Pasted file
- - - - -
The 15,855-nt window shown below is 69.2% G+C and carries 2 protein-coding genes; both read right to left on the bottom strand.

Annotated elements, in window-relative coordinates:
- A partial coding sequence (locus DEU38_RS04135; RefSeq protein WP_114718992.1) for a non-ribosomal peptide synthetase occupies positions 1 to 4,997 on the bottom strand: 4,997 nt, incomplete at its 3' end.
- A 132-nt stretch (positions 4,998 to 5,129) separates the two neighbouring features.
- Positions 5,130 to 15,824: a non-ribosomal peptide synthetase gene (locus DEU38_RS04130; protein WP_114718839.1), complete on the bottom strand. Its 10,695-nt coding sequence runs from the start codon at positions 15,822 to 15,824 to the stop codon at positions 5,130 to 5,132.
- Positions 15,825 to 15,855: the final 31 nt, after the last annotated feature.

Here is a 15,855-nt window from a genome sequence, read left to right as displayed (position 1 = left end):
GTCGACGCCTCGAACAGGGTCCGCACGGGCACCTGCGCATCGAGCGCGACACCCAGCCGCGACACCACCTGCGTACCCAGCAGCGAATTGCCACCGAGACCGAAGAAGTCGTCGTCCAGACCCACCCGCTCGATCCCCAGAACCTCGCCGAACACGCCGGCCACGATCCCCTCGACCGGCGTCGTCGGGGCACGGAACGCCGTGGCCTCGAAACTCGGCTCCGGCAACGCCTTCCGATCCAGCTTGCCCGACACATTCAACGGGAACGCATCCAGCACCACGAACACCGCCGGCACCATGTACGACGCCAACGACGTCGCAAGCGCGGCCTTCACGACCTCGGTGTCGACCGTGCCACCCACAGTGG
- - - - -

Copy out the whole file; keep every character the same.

The 15,855-nt window shown below is 69.2% G+C and carries 2 protein-coding genes; both read right to left on the bottom strand.

Annotated elements, in window-relative coordinates:
- A partial coding sequence (locus DEU38_RS04135; RefSeq protein WP_114718992.1) for a non-ribosomal peptide synthetase occupies positions 1 to 4,997 on the bottom strand: 4,997 nt, incomplete at its 3' end.
- A 132-nt stretch (positions 4,998 to 5,129) separates the two neighbouring features.
- Positions 5,130 to 15,824: a non-ribosomal peptide synthetase gene (locus DEU38_RS04130; protein WP_114718839.1), complete on the bottom strand. Its 10,695-nt coding sequence runs from the start codon at positions 15,822 to 15,824 to the stop codon at positions 5,130 to 5,132.
- Positions 15,825 to 15,855: the final 31 nt, after the last annotated feature.

Here is a 15,855-nt window from a genome sequence, read left to right as displayed (position 1 = left end):
GTCGACGCCTCGAACAGGGTCCGCACGGGCACCTGCGCATCGAGCGCGACACCCAGCCGCGACACCACCTGCGTACCCAGCAGCGAATTGCCACCGAGACCGAAGAAGTCGTCGTCCAGACCCACCCGCTCGATCCCCAGAACCTCGCCGAACACGCCGGCCACGATCCCCTCGACCGGCGTCGTCGGGGCACGGAACGCCGTGGCCTCGAAACTCGGCTCCGGCAACGCCTTCCGATCCAGCTTGCCCGACACATTCAACGGGAACGCATCCAGCACCACGAACACCGCCGGCACCATGTACGACGCCAACGACGTCGCAAGCGCGGCCTTCACGACCTCGGTGTCGACCGTGCCACCCACAGTGG